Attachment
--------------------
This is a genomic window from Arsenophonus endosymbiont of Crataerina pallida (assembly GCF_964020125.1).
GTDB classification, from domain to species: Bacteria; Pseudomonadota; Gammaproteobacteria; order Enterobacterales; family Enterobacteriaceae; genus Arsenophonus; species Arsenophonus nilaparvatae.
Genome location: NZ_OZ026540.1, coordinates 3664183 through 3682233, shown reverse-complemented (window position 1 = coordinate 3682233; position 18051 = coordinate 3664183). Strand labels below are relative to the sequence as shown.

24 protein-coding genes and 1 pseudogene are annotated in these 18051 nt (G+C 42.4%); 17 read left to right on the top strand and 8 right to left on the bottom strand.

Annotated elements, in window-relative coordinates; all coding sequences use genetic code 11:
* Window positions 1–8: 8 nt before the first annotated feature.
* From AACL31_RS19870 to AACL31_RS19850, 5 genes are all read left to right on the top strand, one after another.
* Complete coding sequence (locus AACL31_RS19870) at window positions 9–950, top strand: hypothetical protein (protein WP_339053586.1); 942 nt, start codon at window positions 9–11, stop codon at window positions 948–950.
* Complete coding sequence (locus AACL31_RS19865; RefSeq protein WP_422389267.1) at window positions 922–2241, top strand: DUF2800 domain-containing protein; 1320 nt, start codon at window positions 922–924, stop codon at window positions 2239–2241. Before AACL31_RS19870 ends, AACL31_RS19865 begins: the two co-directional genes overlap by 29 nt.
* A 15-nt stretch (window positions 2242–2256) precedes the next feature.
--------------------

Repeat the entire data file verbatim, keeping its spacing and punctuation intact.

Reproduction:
This is a genomic window from Arsenophonus endosymbiont of Crataerina pallida (assembly GCF_964020125.1).
GTDB classification, from domain to species: Bacteria; Pseudomonadota; Gammaproteobacteria; order Enterobacterales; family Enterobacteriaceae; genus Arsenophonus; species Arsenophonus nilaparvatae.
Genome location: NZ_OZ026540.1, coordinates 3664183 through 3682233, shown reverse-complemented (window position 1 = coordinate 3682233; position 18051 = coordinate 3664183). Strand labels below are relative to the sequence as shown.

24 protein-coding genes and 1 pseudogene are annotated in these 18051 nt (G+C 42.4%); 17 read left to right on the top strand and 8 right to left on the bottom strand.

Annotated elements, in window-relative coordinates; all coding sequences use genetic code 11:
* Window positions 1–8: 8 nt before the first annotated feature.
* From AACL31_RS19870 to AACL31_RS19850, 5 genes are all read left to right on the top strand, one after another.
* Complete coding sequence (locus AACL31_RS19870) at window positions 9–950, top strand: hypothetical protein (protein WP_339053586.1); 942 nt, start codon at window positions 9–11, stop codon at window positions 948–950.
* Complete coding sequence (locus AACL31_RS19865; RefSeq protein WP_422389267.1) at window positions 922–2241, top strand: DUF2800 domain-containing protein; 1320 nt, start codon at window positions 922–924, stop codon at window positions 2239–2241. Before AACL31_RS19870 ends, AACL31_RS19865 begins: the two co-directional genes overlap by 29 nt.
* A 15-nt stretch (window positions 2242–2256) precedes the next feature.